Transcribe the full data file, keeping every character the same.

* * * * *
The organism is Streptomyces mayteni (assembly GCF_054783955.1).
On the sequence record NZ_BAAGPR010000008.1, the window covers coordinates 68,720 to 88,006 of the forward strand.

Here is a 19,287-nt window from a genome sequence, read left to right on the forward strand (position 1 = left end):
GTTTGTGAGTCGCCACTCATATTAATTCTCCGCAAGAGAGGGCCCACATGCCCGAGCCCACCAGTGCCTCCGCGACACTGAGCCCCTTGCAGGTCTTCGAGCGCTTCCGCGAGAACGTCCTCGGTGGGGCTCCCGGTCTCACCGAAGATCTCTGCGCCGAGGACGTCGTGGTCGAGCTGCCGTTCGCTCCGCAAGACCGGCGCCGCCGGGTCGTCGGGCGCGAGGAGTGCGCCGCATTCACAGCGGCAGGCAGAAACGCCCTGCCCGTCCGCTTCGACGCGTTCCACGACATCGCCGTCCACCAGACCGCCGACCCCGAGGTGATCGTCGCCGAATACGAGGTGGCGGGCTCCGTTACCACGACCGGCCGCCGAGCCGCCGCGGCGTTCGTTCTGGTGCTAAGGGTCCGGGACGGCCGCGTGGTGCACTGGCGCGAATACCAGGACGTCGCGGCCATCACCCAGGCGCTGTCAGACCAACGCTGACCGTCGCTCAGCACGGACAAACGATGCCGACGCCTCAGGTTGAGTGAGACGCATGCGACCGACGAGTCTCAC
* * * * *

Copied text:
The organism is Streptomyces mayteni (assembly GCF_054783955.1).
On the sequence record NZ_BAAGPR010000008.1, the window covers coordinates 68,720 to 88,006 of the forward strand.

Here is a 19,287-nt window from a genome sequence, read left to right on the forward strand (position 1 = left end):
GTTTGTGAGTCGCCACTCATATTAATTCTCCGCAAGAGAGGGCCCACATGCCCGAGCCCACCAGTGCCTCCGCGACACTGAGCCCCTTGCAGGTCTTCGAGCGCTTCCGCGAGAACGTCCTCGGTGGGGCTCCCGGTCTCACCGAAGATCTCTGCGCCGAGGACGTCGTGGTCGAGCTGCCGTTCGCTCCGCAAGACCGGCGCCGCCGGGTCGTCGGGCGCGAGGAGTGCGCCGCATTCACAGCGGCAGGCAGAAACGCCCTGCCCGTCCGCTTCGACGCGTTCCACGACATCGCCGTCCACCAGACCGCCGACCCCGAGGTGATCGTCGCCGAATACGAGGTGGCGGGCTCCGTTACCACGACCGGCCGCCGAGCCGCCGCGGCGTTCGTTCTGGTGCTAAGGGTCCGGGACGGCCGCGTGGTGCACTGGCGCGAATACCAGGACGTCGCGGCCATCACCCAGGCGCTGTCAGACCAACGCTGACCGTCGCTCAGCACGGACAAACGATGCCGACGCCTCAGGTTGAGTGAGACGCATGCGACCGACGAGTCTCAC